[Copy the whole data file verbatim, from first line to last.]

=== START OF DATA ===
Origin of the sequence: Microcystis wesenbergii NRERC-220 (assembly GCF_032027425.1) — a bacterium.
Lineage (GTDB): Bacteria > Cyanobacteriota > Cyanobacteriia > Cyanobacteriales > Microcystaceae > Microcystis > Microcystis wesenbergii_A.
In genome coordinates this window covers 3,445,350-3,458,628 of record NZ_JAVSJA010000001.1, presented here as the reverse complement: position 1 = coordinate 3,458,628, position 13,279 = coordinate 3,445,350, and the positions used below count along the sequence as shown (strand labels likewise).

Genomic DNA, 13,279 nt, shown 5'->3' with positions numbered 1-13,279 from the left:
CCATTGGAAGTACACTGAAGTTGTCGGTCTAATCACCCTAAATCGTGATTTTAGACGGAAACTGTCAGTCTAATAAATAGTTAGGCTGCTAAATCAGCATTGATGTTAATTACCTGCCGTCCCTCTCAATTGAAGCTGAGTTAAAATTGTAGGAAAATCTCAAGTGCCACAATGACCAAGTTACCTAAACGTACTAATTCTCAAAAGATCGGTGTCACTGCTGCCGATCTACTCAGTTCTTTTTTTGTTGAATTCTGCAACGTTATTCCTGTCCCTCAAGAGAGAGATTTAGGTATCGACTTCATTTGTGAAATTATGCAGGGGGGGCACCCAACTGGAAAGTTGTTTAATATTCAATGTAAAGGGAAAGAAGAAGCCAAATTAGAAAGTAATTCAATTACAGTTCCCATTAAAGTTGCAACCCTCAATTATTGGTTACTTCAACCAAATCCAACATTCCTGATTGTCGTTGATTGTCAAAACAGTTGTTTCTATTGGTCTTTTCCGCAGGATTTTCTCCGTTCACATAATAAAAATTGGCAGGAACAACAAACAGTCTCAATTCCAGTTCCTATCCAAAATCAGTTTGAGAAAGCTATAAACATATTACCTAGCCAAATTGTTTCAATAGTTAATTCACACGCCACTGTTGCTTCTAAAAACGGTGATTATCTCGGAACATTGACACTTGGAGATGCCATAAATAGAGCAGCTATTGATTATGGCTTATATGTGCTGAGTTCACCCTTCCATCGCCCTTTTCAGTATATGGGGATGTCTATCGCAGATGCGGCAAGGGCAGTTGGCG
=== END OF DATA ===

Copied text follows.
Origin of the sequence: Microcystis wesenbergii NRERC-220 (assembly GCF_032027425.1) — a bacterium.
Lineage (GTDB): Bacteria > Cyanobacteriota > Cyanobacteriia > Cyanobacteriales > Microcystaceae > Microcystis > Microcystis wesenbergii_A.
In genome coordinates this window covers 3,445,350-3,458,628 of record NZ_JAVSJA010000001.1, presented here as the reverse complement: position 1 = coordinate 3,458,628, position 13,279 = coordinate 3,445,350, and the positions used below count along the sequence as shown (strand labels likewise).

Genomic DNA, 13,279 nt, shown 5'->3' with positions numbered 1-13,279 from the left:
CCATTGGAAGTACACTGAAGTTGTCGGTCTAATCACCCTAAATCGTGATTTTAGACGGAAACTGTCAGTCTAATAAATAGTTAGGCTGCTAAATCAGCATTGATGTTAATTACCTGCCGTCCCTCTCAATTGAAGCTGAGTTAAAATTGTAGGAAAATCTCAAGTGCCACAATGACCAAGTTACCTAAACGTACTAATTCTCAAAAGATCGGTGTCACTGCTGCCGATCTACTCAGTTCTTTTTTTGTTGAATTCTGCAACGTTATTCCTGTCCCTCAAGAGAGAGATTTAGGTATCGACTTCATTTGTGAAATTATGCAGGGGGGGCACCCAACTGGAAAGTTGTTTAATATTCAATGTAAAGGGAAAGAAGAAGCCAAATTAGAAAGTAATTCAATTACAGTTCCCATTAAAGTTGCAACCCTCAATTATTGGTTACTTCAACCAAATCCAACATTCCTGATTGTCGTTGATTGTCAAAACAGTTGTTTCTATTGGTCTTTTCCGCAGGATTTTCTCCGTTCACATAATAAAAATTGGCAGGAACAACAAACAGTCTCAATTCCAGTTCCTATCCAAAATCAGTTTGAGAAAGCTATAAACATATTACCTAGCCAAATTGTTTCAATAGTTAATTCACACGCCACTGTTGCTTCTAAAAACGGTGATTATCTCGGAACATTGACACTTGGAGATGCCATAAATAGAGCAGCTATTGATTATGGCTTATATGTGCTGAGTTCACCCTTCCATCGCCCTTTTCAGTATATGGGGATGTCTATCGCAGATGCGGCAAGGGCAGTTGGCG